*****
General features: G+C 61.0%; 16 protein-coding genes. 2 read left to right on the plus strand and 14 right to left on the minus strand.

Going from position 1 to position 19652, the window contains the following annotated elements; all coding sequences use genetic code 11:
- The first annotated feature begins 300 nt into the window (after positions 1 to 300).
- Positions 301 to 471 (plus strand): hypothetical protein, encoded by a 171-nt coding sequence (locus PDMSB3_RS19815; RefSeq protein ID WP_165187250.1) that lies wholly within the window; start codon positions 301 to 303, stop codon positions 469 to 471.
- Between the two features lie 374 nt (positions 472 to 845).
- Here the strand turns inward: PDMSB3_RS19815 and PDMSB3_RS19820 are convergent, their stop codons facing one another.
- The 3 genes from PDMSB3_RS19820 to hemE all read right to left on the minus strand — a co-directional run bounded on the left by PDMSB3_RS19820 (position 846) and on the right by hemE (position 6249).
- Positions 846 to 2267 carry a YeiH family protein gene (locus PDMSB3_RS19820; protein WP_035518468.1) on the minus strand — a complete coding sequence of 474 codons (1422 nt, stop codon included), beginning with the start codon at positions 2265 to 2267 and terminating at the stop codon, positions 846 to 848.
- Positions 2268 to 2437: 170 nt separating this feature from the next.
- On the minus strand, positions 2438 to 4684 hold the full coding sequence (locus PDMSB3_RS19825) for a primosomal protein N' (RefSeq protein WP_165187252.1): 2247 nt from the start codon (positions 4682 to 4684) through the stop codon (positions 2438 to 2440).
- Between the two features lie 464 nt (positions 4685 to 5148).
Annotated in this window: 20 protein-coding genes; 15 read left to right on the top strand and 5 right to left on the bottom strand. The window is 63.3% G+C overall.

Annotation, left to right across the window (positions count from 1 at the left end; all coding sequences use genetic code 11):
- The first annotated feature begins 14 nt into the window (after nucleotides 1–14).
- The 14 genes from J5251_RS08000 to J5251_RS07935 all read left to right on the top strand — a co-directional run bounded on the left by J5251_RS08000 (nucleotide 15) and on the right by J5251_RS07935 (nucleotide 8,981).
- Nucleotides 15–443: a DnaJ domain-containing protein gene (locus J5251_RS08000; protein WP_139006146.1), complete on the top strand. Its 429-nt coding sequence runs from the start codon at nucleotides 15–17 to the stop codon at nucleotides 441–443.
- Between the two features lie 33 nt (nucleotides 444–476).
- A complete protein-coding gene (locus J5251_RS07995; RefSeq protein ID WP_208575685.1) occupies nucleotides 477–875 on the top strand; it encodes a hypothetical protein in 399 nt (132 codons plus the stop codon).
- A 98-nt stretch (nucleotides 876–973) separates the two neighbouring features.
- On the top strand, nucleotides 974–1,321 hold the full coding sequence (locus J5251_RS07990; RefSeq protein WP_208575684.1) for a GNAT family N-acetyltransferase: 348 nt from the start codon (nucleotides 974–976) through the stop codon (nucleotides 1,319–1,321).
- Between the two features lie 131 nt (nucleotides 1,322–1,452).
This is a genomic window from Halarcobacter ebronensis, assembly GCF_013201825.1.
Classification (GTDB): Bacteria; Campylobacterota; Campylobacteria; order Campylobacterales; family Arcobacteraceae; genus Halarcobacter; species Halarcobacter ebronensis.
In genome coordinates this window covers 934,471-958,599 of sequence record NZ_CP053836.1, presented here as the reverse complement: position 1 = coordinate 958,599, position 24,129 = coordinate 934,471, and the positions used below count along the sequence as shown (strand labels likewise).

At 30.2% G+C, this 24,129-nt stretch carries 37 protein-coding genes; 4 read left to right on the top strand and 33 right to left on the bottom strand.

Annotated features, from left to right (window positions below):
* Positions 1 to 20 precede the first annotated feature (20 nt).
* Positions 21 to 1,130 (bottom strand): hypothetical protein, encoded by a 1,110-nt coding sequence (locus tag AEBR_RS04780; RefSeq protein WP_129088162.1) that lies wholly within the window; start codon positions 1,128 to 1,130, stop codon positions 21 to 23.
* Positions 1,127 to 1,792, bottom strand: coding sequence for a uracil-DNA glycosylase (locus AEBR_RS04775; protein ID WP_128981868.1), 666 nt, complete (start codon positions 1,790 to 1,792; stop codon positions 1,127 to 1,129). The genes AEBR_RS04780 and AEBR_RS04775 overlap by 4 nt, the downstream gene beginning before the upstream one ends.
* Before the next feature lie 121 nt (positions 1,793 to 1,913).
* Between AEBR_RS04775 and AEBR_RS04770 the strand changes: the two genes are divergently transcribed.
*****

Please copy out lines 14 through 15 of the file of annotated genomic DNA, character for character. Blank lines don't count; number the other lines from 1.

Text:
- The first annotated feature begins 14 nt into the window (after nucleotides 1–14).
- The 14 genes from J5251_RS08000 to J5251_RS07935 all read left to right on the top strand — a co-directional run bounded on the left by J5251_RS08000 (nucleotide 15) and on the right by J5251_RS07935 (nucleotide 8,981).